February 2017 newsletter


Water sustainability: Our goal for 2017! Every upgrade or baby step towards self sufficiency and responsible usage, secures current and future water resources for our islands. The bonus is enjoying our lifestyle and maintaining property values.

One thing is fact. We all draw from the same 'mother well', replenished solely from an erratic heavenly supply, with a minimum of a two year replenishment period. Today's rainfall is not an instant cure.

Well recovery is an iffy business. If drawn down, a well may not recover, or show a new metals and minerals makeup, may be salt infused, lost forever. Water systems or private wells, fears are the same. As the Water Sustainability Act espouses, we don't own the water. On our islands, water actually is the hostage taker!

Private well owners are masters of their own fate?

First precaution is to be intimate with your well. Keep records including date of well drilling, depth. output, annual metals and minerals, and water quality tests. Stagger tests to cover post drought and post rainy seasons.

Do not 'over-shock' treat your well. If it tests say good, be happy. Unnecessary shocking will scour well casings, depositing rust accumulants in the bottom of your well. Rust has it own bacteria issues. Make sure that rainwater run off does not enter the area of the wellhead possibly causing e-coli issues. Read instructions on how to install a well. See if your well complies.

For conservation, have water restricting devices in service. Consider lowering your water pressure, with only sufficient output to run dishwashers and washing machines. Tighten up on guest usage with time limits.

The biggest asset is to install rainwater collection tanks. If piping for toilet use, use purple pipes for clear identification of non - potable water source. Advice: buy big, in the 2000 gal. range, minimum one, and growing. Plan location carefully. Estimates are about $1.00 per gallon. When using within the house, install a backflow preventer to prevent cross contamination of potable water. If you are buying a pump, be sure it has a pump protector.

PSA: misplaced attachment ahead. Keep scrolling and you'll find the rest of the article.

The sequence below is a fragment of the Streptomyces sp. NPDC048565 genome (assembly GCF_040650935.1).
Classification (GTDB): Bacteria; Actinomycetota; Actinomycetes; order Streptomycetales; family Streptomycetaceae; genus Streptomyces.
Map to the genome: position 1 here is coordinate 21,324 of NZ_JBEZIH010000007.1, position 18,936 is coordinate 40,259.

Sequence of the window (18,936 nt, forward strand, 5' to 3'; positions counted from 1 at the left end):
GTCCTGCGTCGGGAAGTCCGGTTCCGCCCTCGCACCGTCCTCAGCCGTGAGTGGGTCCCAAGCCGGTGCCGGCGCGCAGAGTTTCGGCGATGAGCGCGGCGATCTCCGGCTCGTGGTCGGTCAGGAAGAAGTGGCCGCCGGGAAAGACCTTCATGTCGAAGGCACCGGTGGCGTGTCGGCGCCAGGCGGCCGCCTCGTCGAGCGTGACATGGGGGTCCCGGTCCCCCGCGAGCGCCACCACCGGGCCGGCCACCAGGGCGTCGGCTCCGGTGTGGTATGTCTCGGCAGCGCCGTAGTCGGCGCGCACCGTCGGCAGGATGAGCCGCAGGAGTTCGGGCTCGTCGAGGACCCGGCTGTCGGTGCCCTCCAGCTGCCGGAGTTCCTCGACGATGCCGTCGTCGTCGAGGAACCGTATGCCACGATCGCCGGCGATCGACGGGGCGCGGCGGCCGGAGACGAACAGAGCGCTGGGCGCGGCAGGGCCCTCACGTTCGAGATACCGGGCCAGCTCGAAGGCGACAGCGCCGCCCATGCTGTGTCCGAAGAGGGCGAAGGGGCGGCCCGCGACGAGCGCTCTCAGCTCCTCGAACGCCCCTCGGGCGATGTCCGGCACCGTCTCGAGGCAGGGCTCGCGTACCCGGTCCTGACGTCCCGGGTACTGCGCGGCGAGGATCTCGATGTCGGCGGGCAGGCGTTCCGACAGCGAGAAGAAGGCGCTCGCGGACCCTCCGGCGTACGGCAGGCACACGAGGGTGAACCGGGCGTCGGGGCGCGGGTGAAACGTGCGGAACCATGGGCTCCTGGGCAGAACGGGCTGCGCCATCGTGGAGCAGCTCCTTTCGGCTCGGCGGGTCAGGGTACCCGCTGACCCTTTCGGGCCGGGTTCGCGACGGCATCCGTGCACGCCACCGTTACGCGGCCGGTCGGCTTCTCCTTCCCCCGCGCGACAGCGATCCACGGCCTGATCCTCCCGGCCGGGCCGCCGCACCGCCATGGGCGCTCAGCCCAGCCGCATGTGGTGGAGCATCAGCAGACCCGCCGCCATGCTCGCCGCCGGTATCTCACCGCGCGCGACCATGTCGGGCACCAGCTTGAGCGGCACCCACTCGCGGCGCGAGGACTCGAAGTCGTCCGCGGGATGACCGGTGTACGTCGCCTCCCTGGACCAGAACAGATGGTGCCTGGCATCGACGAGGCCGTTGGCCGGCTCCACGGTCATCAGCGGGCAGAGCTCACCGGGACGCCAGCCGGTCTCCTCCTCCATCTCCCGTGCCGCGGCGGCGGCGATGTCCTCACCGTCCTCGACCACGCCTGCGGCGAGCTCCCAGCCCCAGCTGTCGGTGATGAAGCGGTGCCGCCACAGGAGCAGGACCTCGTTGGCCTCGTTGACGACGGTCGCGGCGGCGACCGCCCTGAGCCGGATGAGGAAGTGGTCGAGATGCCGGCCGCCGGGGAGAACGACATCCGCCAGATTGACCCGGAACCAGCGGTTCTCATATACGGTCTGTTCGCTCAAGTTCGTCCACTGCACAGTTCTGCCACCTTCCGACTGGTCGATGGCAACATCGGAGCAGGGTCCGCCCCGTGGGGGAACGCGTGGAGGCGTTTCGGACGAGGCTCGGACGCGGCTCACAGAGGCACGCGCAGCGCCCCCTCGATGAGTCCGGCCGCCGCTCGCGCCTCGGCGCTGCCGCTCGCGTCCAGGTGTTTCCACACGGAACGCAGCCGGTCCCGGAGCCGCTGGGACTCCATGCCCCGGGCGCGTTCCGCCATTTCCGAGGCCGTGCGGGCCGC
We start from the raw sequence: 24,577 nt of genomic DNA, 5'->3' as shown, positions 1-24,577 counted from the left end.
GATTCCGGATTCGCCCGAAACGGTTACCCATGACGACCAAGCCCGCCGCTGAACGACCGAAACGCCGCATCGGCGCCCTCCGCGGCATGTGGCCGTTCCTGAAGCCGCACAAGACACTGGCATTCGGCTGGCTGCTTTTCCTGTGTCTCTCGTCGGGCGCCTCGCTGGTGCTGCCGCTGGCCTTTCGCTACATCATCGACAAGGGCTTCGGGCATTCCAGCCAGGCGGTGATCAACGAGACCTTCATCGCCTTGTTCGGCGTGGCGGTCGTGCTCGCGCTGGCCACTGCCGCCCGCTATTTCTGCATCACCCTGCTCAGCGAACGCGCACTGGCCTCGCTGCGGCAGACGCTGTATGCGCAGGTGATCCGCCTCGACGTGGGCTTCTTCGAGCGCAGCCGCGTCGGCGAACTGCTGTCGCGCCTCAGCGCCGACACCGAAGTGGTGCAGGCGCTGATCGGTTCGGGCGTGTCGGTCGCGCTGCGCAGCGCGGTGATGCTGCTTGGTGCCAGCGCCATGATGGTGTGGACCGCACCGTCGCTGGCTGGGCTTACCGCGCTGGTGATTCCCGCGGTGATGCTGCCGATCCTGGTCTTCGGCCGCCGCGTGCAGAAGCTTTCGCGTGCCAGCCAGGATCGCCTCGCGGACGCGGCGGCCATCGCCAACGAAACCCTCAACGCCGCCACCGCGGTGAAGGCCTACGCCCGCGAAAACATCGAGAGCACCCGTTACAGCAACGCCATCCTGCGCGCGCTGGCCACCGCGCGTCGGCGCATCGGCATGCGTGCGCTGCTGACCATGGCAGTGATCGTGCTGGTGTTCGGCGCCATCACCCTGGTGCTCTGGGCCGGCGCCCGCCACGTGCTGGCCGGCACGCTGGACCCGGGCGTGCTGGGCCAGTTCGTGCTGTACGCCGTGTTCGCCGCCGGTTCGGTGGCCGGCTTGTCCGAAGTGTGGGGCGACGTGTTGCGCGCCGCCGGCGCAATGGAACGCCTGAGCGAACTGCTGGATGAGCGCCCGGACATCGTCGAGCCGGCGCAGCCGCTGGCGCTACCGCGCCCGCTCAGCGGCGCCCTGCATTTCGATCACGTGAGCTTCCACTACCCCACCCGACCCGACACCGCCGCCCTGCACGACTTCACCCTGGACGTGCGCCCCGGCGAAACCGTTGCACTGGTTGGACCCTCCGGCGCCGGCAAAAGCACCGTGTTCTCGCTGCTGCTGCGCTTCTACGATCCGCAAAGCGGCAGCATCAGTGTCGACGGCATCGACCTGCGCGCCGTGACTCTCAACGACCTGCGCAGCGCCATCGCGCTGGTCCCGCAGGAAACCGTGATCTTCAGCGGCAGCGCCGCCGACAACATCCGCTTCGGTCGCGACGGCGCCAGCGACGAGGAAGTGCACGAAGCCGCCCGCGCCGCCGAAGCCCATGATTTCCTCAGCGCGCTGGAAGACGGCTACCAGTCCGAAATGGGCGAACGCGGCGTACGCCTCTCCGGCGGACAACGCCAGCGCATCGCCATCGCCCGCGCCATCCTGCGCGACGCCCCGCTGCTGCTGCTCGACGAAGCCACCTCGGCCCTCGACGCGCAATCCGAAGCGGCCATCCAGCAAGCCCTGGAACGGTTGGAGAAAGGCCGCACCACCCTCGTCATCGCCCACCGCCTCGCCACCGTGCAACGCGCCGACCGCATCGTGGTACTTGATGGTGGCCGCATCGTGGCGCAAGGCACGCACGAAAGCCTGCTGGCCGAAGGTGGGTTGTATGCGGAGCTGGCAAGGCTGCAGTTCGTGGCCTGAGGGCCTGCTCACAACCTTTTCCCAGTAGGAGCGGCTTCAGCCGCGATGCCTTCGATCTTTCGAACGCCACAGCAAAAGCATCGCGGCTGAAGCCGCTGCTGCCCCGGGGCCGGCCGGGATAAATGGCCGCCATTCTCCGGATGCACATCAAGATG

Many islanders had serious water issues last summer, yet other areas were okay. Drought years seem to be consecutive, with rainfall patterns changing taking a feast or famine approach, causing too much runoff, not enough retention.

It is really in our hands how we manage our resolve to make water and island life sustainable.

While difficult, we must firm up our resolve to cut back to basic usage , create an action plan that can be understood by everyone in your home, why, and all held accountable. This is the hardest of all.

Getting people to understand is very difficult. We must all become educators for those who do not get the picture, can't be bothered, letting it be everyone else's problem. What they waste comes out of your pocket, waterwise and through your tax dollars, using very expensive water to clean cars, driveways,water gardens and lawns or powerwashing.

More than one glacier is about to slide into the ocean. When that happens we are going to see more aquifers succumbing to ocean water sourcing. Farewell to once reliable shoreline wells.

Islanders must claim ownership of their water future. Giving up is not an option.

Mary Cooper, Past President, for the Board MIIWSS

November 2016 newsletter


Power washing and understanding water system bylaws are first priority this month.

All water systems have bylaws limiting the use of water drawn from their system wells for use outside of the home. These bylaws vary from absolutely no water from the system to be used outside of the home for any purpose , year round, to limited use defined by date, which usually reflects what we call our 'rainy season'.

It is up to the property owner to know these limitations and comply, not only for common sense reasons, but because they may be violating legal Ministry registered bylaws that will be enforced and may be subject to penalties as decided by a duly elected water board.

Water system information is at your fingertips via our website miiwss.com. Select Pages, then Water Systems. You will find system information on all MIIWSS member water districts on Mayne and on the southern Gulf Islands, including taxes, area serviced within Letters Patent boundaries, Board members, bylaws, contact info, etc.

If the rules sound officious, they aren't really if you look at the logic of rainwater collection vs well water for outside of home use.